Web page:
DIGITAL network business Openreach has today (Thursday) announced that it will create and fill more than 400 more jobs in the South West during 2022 – nearly 300 of them apprenticeships – as it continues to invest billions of pounds into its UK broadband network, people and training.

The new recruits will be based in every county across the region, working to build and connect customers to the company’s ultrafast, ultra-reliable Full Fibre broadband network. It says the mammoth build is on track to reach 25 million UK homes and businesses by December 2026 and has already reached nearly 600,000 properties in the South West.

The hiring spree – 4,000 new jobs are being created across the UK asa whole – is part of the largest recruitment drive in Openreach’s history and will also help deliver further improvements in customer satisfaction, which is at a record high.

With a workforce of 3,500 across the South West, Openreach already employs the UK’s largest team of telecoms engineers and professionals and has committed to building a more diverse and inclusive team in an industry which has traditionally been very white and male-dominated.

The company says it has also had a record year for hiring women: 19% of South West engineers hired in 2021 were women, against a target of 20% for the coming year.

Last year, the company attracted 600 women into trainee engineering roles – more than double the previous year. The boost was thanks partly to employing language experts from Exeter University to transform its job adverts and descriptions, making them gender-neutral.

Clive Selley, CEO, Openreach, said: “Openreach is a people business first and foremost, so I’m proud that we’re continuing to invest heavily in our people, having hired and trained more than 8,000 new engineers over the last two years. We’re rightly recognised as one of the best big companies to work for in the UK, and we’re determined to stay that way, so we’ve been building state of the art training schools all over the country where we can teach people the skills and techniques they need for long, exciting and rewarding careers in engineering.

“We want to reflect the communities we serve and give opportunities to people from all backgrounds, so I’m encouraged that we’ve recruited more women and minority groups this year compared to last year, but we’ve got much more to do in an industry that hasn’t been very diverse historically.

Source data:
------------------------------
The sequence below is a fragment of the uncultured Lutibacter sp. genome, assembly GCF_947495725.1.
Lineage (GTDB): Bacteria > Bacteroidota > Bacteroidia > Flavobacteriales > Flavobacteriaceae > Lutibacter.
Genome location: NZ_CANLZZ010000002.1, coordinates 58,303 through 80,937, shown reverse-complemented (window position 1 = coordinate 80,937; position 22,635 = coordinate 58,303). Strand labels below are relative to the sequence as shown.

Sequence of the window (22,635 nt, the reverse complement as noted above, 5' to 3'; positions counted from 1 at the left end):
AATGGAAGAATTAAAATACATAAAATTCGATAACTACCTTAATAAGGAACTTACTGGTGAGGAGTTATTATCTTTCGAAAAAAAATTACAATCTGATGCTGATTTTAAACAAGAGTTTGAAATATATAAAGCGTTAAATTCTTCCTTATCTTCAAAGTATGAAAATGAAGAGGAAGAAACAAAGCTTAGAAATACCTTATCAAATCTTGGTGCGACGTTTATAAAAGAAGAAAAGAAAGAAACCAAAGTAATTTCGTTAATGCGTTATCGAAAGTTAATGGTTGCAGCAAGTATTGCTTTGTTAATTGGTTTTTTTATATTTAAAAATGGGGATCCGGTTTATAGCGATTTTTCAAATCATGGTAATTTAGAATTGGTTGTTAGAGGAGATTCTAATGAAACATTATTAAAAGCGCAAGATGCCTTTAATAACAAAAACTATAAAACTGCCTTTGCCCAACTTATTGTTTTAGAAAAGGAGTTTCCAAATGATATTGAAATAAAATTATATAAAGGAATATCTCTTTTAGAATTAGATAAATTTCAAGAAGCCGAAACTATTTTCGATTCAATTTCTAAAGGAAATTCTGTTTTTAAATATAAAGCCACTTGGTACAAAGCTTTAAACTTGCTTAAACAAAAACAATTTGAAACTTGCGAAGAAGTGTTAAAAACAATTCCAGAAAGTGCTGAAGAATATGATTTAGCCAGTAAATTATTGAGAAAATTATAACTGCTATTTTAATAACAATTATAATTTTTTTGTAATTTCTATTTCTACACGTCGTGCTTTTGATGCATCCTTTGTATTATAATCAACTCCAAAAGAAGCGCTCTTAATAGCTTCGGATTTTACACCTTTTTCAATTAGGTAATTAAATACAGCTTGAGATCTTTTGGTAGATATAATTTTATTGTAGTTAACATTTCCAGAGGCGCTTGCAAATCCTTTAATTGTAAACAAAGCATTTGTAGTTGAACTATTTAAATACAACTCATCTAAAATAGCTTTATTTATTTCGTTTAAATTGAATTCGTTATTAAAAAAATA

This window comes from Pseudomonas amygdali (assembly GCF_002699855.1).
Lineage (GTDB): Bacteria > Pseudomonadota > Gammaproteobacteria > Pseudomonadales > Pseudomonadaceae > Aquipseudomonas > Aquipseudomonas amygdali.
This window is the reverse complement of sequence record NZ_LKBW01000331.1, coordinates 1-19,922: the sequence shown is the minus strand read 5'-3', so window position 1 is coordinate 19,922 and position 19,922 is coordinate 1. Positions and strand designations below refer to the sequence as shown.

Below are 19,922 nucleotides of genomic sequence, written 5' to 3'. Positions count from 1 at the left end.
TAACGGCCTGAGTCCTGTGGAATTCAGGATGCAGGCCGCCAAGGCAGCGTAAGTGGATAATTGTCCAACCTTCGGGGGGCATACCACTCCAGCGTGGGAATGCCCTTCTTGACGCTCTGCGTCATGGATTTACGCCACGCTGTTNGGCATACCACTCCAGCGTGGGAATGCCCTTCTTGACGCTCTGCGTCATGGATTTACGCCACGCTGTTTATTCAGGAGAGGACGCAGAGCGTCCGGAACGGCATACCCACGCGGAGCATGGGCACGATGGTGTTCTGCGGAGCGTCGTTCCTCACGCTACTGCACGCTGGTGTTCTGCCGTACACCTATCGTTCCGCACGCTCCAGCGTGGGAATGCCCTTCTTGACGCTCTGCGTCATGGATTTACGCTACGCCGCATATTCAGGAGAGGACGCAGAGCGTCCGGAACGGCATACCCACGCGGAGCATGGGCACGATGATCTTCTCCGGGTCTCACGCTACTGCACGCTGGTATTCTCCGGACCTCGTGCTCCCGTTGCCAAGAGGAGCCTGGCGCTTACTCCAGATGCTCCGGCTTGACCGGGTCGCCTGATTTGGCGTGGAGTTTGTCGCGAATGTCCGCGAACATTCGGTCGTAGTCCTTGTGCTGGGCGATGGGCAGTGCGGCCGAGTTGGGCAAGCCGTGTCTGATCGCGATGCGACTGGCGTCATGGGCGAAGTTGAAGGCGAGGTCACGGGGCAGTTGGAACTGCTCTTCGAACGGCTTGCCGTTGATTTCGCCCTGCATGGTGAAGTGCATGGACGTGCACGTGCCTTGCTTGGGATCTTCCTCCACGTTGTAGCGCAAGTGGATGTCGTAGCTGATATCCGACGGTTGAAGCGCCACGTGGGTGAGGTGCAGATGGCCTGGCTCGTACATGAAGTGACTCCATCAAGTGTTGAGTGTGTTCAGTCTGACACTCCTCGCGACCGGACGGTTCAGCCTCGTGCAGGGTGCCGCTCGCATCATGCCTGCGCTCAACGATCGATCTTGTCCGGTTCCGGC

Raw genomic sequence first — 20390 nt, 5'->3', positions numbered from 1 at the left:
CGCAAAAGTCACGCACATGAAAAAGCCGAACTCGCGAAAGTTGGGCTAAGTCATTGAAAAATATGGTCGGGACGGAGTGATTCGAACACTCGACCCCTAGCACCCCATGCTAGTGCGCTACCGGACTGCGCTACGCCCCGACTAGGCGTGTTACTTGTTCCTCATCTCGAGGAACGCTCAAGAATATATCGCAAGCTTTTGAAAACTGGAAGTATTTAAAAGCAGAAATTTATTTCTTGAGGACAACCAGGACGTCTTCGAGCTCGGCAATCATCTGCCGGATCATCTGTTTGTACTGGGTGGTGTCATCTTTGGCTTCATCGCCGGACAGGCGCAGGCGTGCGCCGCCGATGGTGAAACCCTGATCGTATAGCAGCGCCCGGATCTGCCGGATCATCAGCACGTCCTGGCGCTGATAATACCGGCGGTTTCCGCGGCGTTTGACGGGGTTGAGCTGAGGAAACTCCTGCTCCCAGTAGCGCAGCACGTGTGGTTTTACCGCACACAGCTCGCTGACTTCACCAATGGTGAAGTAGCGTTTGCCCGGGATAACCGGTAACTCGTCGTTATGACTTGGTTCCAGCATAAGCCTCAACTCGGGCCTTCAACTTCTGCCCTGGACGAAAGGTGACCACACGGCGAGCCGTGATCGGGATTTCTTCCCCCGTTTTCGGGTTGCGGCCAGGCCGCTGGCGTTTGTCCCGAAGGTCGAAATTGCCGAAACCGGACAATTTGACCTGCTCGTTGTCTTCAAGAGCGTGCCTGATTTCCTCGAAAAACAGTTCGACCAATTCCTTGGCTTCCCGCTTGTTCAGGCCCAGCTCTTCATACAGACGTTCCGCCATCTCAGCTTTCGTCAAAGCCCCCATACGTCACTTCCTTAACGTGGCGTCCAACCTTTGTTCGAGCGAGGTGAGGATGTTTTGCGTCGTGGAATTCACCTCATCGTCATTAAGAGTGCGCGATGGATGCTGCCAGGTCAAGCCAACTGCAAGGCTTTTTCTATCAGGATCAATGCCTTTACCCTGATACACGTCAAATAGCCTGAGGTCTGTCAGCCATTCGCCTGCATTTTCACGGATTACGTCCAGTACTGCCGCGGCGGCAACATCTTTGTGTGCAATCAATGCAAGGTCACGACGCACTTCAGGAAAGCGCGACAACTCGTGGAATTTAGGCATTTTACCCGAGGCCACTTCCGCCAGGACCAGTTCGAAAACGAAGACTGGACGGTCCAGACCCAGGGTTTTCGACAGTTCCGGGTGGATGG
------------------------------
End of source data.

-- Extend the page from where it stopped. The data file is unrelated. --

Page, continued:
“These new recruits will play a crucial role as we continue to improve services for our customers and build the biggest and best broadband network in the UK, covering millions of rural and urban homes.”

Openreach says the new roles offer a very competitive starting salary and long-term career prospects, but candidates don’t need any formal qualifications to apply. All you need is a driving licence, a strong work ethic, great customer service skills and an enthusiasm to work outdoors – Openreach will give you all the equipment and training you need to do the rest. Click here for a full list of employee benefits.

Alongside its recruitment drive, Openreach has committed to represent ONS measured levels of ethnic diversity across the UK and is aiming for at least 20 per cent of its trainee engineer recruits to be women this year. By that time, 50 per cent of its external hires into management will also be women by 2025.

Openreach also plans to retrain more than 3,000 of its existing engineers during the next year – changing their focus from fixing older, copper-based technologies to installing and maintaining faster, more reliable fibre connections.

Secretary of State for Digital, Culture, Media and Sport, Nadine Dorries, recently opened the company’s newest training centre in Thornaby which is the latest of 11 regional training schools it has built and upgraded across the UK. Around 25,000 engineers pass through these centres every year across the UK, receiving a combined 180,000 days in training. Openreach’s regional learning centre in Exeter expects to deliver 11,000 training days during the 2022/23 financial year.